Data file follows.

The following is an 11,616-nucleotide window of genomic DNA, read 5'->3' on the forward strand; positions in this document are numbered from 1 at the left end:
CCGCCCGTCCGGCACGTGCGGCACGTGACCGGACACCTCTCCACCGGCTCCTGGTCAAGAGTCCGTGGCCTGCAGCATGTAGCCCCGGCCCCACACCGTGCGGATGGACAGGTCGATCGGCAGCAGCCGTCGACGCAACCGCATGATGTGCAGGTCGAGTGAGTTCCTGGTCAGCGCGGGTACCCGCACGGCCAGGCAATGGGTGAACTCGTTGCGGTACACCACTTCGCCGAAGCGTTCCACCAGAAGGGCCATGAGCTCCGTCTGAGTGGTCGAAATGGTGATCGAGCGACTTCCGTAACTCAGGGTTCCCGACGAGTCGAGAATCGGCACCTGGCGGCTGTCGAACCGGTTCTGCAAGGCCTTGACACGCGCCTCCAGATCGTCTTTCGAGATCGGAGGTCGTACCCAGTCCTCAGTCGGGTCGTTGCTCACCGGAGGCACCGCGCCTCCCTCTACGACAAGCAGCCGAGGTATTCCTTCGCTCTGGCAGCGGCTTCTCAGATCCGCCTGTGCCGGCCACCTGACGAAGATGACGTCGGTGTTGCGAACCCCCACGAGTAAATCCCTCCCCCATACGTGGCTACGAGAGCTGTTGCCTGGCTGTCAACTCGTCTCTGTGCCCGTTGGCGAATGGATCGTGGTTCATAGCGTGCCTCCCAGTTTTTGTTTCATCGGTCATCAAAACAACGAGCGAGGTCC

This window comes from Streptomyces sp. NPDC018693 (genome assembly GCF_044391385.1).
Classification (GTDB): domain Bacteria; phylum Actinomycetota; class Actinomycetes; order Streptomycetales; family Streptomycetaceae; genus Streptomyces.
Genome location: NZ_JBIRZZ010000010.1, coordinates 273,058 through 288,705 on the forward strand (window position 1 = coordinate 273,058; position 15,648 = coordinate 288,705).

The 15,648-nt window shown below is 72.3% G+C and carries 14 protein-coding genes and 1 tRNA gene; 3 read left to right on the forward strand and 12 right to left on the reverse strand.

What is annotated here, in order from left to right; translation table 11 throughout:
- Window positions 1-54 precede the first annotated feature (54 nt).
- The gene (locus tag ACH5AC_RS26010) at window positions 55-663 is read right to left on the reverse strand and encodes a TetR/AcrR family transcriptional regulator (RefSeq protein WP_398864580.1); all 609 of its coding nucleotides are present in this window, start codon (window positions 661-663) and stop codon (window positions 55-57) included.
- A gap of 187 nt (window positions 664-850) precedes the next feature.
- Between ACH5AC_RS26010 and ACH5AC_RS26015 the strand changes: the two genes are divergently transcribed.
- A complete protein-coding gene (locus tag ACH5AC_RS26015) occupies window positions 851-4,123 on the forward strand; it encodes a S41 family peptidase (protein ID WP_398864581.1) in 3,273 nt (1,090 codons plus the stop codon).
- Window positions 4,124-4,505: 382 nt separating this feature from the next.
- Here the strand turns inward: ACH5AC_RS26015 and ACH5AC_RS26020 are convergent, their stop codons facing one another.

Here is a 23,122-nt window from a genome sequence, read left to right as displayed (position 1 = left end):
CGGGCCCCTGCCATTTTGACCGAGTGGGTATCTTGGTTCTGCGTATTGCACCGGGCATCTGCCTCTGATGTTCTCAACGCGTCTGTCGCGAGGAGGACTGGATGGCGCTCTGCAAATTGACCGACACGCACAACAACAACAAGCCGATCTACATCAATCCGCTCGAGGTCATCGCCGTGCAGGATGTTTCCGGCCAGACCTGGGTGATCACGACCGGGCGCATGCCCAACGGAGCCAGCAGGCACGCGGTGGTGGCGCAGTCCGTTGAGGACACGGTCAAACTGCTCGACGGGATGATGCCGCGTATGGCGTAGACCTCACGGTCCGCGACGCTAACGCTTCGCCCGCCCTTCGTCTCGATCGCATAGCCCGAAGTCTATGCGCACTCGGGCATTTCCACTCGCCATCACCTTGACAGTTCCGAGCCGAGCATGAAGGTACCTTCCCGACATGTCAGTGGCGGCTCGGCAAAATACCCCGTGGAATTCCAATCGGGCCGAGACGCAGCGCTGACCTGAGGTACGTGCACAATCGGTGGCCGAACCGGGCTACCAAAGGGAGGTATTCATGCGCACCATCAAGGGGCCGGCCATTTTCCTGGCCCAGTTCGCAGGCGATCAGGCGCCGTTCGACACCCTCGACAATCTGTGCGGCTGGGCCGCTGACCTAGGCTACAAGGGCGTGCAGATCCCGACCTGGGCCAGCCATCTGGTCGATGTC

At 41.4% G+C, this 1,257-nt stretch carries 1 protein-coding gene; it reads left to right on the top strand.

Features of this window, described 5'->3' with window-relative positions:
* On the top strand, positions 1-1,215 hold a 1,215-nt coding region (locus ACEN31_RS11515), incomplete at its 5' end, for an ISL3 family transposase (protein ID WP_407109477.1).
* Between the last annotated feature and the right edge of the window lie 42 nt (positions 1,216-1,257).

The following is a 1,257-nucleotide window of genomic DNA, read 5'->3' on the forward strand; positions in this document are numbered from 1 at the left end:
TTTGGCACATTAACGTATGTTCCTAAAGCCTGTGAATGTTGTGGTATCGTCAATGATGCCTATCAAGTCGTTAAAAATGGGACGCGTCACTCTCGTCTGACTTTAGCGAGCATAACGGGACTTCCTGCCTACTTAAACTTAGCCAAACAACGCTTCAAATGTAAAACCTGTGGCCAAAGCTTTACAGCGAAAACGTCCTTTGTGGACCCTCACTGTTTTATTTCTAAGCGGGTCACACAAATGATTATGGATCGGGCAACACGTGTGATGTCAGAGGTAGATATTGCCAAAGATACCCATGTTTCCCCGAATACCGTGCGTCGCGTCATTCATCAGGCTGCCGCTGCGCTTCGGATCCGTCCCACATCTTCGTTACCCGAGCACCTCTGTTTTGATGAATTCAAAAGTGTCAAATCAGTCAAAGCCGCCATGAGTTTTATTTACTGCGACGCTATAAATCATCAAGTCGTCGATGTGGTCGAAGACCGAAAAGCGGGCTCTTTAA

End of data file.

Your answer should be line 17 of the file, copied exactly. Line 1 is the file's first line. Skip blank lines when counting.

At 41.4% G+C, this 1,257-nt stretch carries 1 protein-coding gene; it reads left to right on the top strand.